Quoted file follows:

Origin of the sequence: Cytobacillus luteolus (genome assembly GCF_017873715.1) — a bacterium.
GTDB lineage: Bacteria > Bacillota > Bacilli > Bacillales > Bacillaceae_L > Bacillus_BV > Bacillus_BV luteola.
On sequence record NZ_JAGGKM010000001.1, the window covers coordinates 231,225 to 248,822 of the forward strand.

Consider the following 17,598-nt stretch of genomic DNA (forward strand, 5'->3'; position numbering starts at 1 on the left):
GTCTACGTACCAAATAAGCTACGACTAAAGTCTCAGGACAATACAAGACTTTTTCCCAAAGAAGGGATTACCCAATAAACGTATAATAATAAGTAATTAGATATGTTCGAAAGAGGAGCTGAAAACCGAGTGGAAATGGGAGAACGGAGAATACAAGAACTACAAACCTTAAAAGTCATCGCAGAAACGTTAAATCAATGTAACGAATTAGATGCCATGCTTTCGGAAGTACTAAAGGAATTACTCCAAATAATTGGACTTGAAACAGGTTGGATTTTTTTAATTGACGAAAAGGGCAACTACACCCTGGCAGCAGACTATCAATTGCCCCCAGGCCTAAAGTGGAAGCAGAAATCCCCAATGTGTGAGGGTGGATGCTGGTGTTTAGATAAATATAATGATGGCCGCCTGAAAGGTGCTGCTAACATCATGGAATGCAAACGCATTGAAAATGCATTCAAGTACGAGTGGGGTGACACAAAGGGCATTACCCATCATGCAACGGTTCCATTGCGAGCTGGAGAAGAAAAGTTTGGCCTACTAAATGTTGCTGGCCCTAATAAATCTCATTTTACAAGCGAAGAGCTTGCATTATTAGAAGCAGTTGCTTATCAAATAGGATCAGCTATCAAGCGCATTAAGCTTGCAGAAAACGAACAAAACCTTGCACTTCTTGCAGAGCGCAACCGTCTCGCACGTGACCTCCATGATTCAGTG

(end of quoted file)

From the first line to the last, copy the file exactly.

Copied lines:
Origin of the sequence: Cytobacillus luteolus (genome assembly GCF_017873715.1) — a bacterium.
GTDB lineage: Bacteria > Bacillota > Bacilli > Bacillales > Bacillaceae_L > Bacillus_BV > Bacillus_BV luteola.
On sequence record NZ_JAGGKM010000001.1, the window covers coordinates 231,225 to 248,822 of the forward strand.

Consider the following 17,598-nt stretch of genomic DNA (forward strand, 5'->3'; position numbering starts at 1 on the left):
GTCTACGTACCAAATAAGCTACGACTAAAGTCTCAGGACAATACAAGACTTTTTCCCAAAGAAGGGATTACCCAATAAACGTATAATAATAAGTAATTAGATATGTTCGAAAGAGGAGCTGAAAACCGAGTGGAAATGGGAGAACGGAGAATACAAGAACTACAAACCTTAAAAGTCATCGCAGAAACGTTAAATCAATGTAACGAATTAGATGCCATGCTTTCGGAAGTACTAAAGGAATTACTCCAAATAATTGGACTTGAAACAGGTTGGATTTTTTTAATTGACGAAAAGGGCAACTACACCCTGGCAGCAGACTATCAATTGCCCCCAGGCCTAAAGTGGAAGCAGAAATCCCCAATGTGTGAGGGTGGATGCTGGTGTTTAGATAAATATAATGATGGCCGCCTGAAAGGTGCTGCTAACATCATGGAATGCAAACGCATTGAAAATGCATTCAAGTACGAGTGGGGTGACACAAAGGGCATTACCCATCATGCAACGGTTCCATTGCGAGCTGGAGAAGAAAAGTTTGGCCTACTAAATGTTGCTGGCCCTAATAAATCTCATTTTACAAGCGAAGAGCTTGCATTATTAGAAGCAGTTGCTTATCAAATAGGATCAGCTATCAAGCGCATTAAGCTTGCAGAAAACGAACAAAACCTTGCACTTCTTGCAGAGCGCAACCGTCTCGCACGTGACCTCCATGATTCAGTG